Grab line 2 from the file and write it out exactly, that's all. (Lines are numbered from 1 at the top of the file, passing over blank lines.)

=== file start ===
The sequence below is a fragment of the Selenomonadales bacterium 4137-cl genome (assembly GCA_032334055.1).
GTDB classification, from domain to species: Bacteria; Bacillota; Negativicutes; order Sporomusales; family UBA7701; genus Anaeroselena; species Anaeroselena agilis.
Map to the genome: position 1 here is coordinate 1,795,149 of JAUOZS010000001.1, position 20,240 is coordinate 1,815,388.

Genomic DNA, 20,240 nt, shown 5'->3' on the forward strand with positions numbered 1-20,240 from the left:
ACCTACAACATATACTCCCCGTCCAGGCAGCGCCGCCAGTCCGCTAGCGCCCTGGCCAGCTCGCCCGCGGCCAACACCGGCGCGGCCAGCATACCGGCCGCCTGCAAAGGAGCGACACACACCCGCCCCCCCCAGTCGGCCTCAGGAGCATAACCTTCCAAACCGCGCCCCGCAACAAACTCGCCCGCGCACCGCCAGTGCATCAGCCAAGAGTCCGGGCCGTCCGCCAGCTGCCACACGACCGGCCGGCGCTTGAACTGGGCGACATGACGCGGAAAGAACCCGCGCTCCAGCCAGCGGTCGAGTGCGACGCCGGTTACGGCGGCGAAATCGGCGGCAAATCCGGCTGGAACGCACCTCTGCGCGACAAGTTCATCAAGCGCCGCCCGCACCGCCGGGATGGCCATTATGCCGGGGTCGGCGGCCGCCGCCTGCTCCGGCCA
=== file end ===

GTDB classification, from domain to species: Bacteria; Bacillota; Negativicutes; order Sporomusales; family UBA7701; genus Anaeroselena; species Anaeroselena agilis.